Star Rating: 2/5
Last year’s The Inbetweeners Movie was a genuinely funny comedy. Whilst lacking in subtlety, it had a fine mix of intelligent and dim-witted humour, as well as realistic characters and a (semi-)plausible storyline. But in recent years many ‘comedies,’ like Due Date and The Hangover: Part II, have lacked much of what made The Inbetweeners Movie so enjoyable. 21 Jump Street, despite a few instances of amusement, very much goes into the latter category of ‘comedies.’
21 Jump Street is loosely based on the 1987-91 TV series with the same title, which starred a young and then-little known Johnny Depp. 21 Jump Street is about two very dissimilar 1980s former high school classmates. Jenko (Channing Tatum – The Eagle, The Vow, Side Effects) was the well-liked, yet brainless jock, whilst Schmidt (Jonah Hill – Superbad, Moneyball, Neighbourhood Watch) was the smart, but unpopular nerd.
Despite their differences, Jenko and Schmidt quickly become friends after enrolling in the police academy. Once they finish their course, they become partners on patrol.
However, Jenko and Schmidt are hopeless at their jobs. Subsequently, they are sent to an undercover unit, located on 21 Jump Street. It is there that they’re ordered by their new superior, Captain Dickson (Ice Cube – Ghosts of Mars, XXX2, Rampart), to discover who is behind a drug network that is allegedly based in their former high school. So Jenko and Schmidt go back to their old stomping plain (to find, to their shock, that what was popular in the late-1980s is not anymore), posing as students, to bust the drug dealership before it spreads to other schools.
The plot for 21 Jump Street is simple as well as amusing on a couple of occasions. In addition, the friendship between Jenko and Schmidt keeps viewers interested, due to the chemistry that the two actors share; and the shoot-out scenes are a good laugh and surprisingly gory as well.
Yet, there are fewer action scenes than one would have predicted; and, alas, the overwhelming majority of the humour revolves round repetitive, mindless jokes between the two main characters; swearing; and vulgarity. Of course all of this can be tolerable and hilarious in moderation. But the directors, Phil Lord and Chris Miller (Cloudy With A Chance Of Meatballs), have taken it all (shamefully) to the point when even the crude Steven Stifler (played by Sean William Scott in the American Pie series) might call a halt.
Combined with such coarseness in 21 Jump Street are the performances of Channing Tatum and Jonah Hill as Jenko and Schmidt, respectively. The pathetic and overly immature nature of their attempts to behave in a ‘high school manner’ is embarrassingly terrible. Compared to them, Jay Cartwright (played by James Buckley in The Inbetweeners TV series and movie) is a relative grown up! Both Tatum and Hill can do better than this, as the former demonstrated in Coach Carter, and the latter in Superbad and Moneyball.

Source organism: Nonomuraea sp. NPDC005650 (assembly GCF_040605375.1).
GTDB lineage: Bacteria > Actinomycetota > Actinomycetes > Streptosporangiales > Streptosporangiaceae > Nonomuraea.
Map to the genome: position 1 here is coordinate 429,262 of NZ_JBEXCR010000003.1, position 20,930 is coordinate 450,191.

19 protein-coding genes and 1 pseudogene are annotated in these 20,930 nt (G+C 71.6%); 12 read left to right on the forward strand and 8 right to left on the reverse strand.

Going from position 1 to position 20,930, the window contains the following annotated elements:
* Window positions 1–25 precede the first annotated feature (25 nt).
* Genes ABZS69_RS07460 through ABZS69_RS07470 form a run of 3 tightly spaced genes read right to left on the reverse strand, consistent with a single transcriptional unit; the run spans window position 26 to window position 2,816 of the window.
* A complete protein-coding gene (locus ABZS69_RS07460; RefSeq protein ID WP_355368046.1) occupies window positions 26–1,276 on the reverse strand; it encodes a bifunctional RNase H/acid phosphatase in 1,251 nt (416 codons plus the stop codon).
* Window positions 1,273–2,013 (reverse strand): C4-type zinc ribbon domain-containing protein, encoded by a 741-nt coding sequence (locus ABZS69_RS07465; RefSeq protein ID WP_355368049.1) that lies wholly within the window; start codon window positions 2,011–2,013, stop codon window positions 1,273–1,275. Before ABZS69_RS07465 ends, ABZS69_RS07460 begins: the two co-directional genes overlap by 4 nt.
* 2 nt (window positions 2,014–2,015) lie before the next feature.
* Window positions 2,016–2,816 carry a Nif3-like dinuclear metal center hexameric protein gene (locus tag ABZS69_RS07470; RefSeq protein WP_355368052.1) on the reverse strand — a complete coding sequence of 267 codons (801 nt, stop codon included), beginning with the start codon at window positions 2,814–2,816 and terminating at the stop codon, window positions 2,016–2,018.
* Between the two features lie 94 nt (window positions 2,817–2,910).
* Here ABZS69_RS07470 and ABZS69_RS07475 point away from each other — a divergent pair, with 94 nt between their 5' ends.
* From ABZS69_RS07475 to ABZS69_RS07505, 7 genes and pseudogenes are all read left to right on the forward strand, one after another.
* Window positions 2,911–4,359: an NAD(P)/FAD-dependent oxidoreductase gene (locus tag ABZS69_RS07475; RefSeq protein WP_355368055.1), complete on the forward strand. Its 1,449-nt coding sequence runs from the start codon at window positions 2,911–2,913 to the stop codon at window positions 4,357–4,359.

The poverty of the acting in 21 Jump Street is not Tatum’s and Hill’s alone. Ice Cube; Dave Franco (Superbad, Fright Night, Warm Bodies), playing as Eric, the ‘cool-guy’ of the school; and Brie Larson (Scott Pilgrim vs. The World, Rampart, Relanxious), playing as Schmidt’s love interest, are all insipid and far from funny. The only noteworthy performer is Johnny Depp (Pirates of the Caribbean I-IV, The Tourist, Dark Shadows), who makes a surprise cameo appearance as his old character, DEA Tom Hanson. That was a clever move by the directors to bring him in. With the film dragging on for a hundred and ten minutes, Depp gives the movie some much needed unpredictability and impetus.
Likewise, it was intelligent of Lord and Miller to alter the dynamics of Jenko’s and Schmidt’s former high school. This entailed that the two main characters had to adapt to virtually new surroundings, which could have given Jenko and Schmidt another dimension to their, otherwise, shallow personalities.
Yet, the directors badly under-developed these because they give little feel for how the school has changed. Worse, viewers are likely to ascertain almost no appreciation for this particular school or the American high school environment in general; especially, if one compares 21 Jump Street to the excellent Saved By The Bell series, or even the ‘chick flicks’ Mean Girls and John Tucker Must Die. All of those illustrated the different (albeit stereotypical) cliques, and the types of personalities within those cliques, that tend to exist in American high schools. But 21 Jump Street has almost none of it to the detriment of the movie.
Over-all, 21 Jump Street is a light-hearted film with two likeable main actors, who play daftly below their capabilities. The movie has a handful of laughable moments, but they’re overshadowed by the incessant obscene crudity that ruined ‘comedies’ like Due Date and The Hangover: Part II. Neither of those films made audiences cry with laughter as much, or as often as The Inbetweeners Movie. The same can be said for 21 Jump Street.